On 10 May 1940, German troops started to attack the Netherlands. The Germans invaded with about 750,000 men. This was three times the size of the Dutch army. The Germans invaded with 1,100 planes (the Dutch army had 125) and six armoured trains. They destroyed 80% of the Dutch military aircraft by bombing, although the Germans did lose over 500 planes in the attack.

The Nazis tried the first large-scale paratroop attack in history, which failed. The Dutch retook control of the three airfields the Germans had captured.[1] The Dutch army owned only one tank(a Renault ft-17 but didn’t use it.[1]

Major areas of military resistance were in:

After four days, the Germans had invaded 70% of the country. Adolf Hitler ordered Rotterdam to be destroyed. Nazi bombing left about 85,000 Dutch civilians homeless. The Dutch surrendered.[8]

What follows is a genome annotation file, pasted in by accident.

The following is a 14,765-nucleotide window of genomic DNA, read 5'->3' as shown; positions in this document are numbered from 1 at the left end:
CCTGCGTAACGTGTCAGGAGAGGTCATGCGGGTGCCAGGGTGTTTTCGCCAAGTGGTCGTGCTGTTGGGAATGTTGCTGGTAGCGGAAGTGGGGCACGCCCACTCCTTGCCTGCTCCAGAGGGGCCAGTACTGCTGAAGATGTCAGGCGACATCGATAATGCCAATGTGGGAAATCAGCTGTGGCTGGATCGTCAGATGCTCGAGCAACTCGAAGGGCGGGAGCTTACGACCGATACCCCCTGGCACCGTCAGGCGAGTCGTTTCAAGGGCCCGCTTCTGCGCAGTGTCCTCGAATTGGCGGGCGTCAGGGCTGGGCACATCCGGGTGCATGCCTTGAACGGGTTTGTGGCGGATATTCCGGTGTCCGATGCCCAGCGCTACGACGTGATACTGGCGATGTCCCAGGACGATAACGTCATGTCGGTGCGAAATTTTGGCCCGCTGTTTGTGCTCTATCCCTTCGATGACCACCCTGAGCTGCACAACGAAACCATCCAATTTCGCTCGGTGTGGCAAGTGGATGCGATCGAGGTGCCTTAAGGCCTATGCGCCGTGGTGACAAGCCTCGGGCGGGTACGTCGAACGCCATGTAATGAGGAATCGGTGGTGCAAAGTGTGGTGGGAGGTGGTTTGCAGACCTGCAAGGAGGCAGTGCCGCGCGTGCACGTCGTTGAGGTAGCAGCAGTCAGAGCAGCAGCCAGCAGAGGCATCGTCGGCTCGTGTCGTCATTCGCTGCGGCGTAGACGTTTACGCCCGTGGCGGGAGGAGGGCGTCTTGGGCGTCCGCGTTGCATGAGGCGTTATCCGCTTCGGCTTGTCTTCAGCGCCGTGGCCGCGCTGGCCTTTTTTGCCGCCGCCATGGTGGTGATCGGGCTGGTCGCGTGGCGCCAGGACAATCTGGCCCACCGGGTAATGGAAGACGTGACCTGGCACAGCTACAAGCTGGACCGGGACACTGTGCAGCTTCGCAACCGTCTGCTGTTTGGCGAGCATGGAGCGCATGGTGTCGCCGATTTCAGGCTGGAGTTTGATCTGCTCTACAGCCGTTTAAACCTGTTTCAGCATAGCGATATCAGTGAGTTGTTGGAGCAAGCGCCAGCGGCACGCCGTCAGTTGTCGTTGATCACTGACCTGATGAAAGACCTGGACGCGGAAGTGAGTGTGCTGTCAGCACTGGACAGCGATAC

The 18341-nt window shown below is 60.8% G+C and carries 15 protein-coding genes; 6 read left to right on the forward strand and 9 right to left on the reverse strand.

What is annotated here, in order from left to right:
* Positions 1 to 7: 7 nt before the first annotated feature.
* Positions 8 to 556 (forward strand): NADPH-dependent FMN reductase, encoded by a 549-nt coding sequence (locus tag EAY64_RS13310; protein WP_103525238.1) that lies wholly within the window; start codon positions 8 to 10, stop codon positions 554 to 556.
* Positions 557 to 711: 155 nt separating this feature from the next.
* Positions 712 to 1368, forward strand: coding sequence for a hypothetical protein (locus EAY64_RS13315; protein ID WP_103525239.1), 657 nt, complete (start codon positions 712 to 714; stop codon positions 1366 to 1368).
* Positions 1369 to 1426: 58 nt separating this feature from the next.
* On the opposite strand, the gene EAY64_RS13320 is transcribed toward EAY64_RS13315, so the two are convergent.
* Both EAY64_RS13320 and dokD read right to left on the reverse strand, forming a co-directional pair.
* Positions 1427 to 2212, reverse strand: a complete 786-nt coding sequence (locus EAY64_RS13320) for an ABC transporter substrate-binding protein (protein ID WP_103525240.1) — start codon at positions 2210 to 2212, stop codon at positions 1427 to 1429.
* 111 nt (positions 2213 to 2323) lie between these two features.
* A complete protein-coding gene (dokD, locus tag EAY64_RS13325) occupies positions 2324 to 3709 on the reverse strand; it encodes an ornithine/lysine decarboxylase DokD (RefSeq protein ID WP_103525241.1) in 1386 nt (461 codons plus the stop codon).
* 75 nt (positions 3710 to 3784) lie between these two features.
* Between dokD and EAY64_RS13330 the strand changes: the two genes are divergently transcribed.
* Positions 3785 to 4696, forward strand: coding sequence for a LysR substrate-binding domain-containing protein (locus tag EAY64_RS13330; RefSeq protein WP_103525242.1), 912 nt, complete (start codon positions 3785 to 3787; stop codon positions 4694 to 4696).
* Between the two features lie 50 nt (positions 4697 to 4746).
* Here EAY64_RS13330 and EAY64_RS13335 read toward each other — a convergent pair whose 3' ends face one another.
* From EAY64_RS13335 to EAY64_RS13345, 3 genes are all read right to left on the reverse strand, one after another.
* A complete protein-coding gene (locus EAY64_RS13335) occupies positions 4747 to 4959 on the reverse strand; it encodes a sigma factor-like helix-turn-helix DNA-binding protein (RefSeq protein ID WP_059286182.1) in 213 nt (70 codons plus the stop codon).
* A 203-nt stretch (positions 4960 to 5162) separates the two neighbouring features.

About 2,000 Dutch soldiers died fighting the Nazi invasion. So did at least 800 civilians, who died in Rotterdam.

Initial German policy[change | change source]

The Nazis' goal was to make the Dutch into Nazis. The country's wide-open areas made it difficult to hide illegal activities - unlike, for example, the Maquis in France, who had many hiding places.

The first German round-up of Jews in February 1941 led to the first general strike against the Germans.

Dutch social democrats, Catholics, and communists started the resistance movement.[9] At first, if the Germans discovered people were involved in the resistance, they put them in jail. However, if a person was a member of an armed or military group, the Nazis could send them to concentration camps. After mid-1944, Hitler ordered his soldiers to shoot all resistance members. The Nazis also did revenge attacks against civilians, where they killed innocent civilians after resistance activities happened.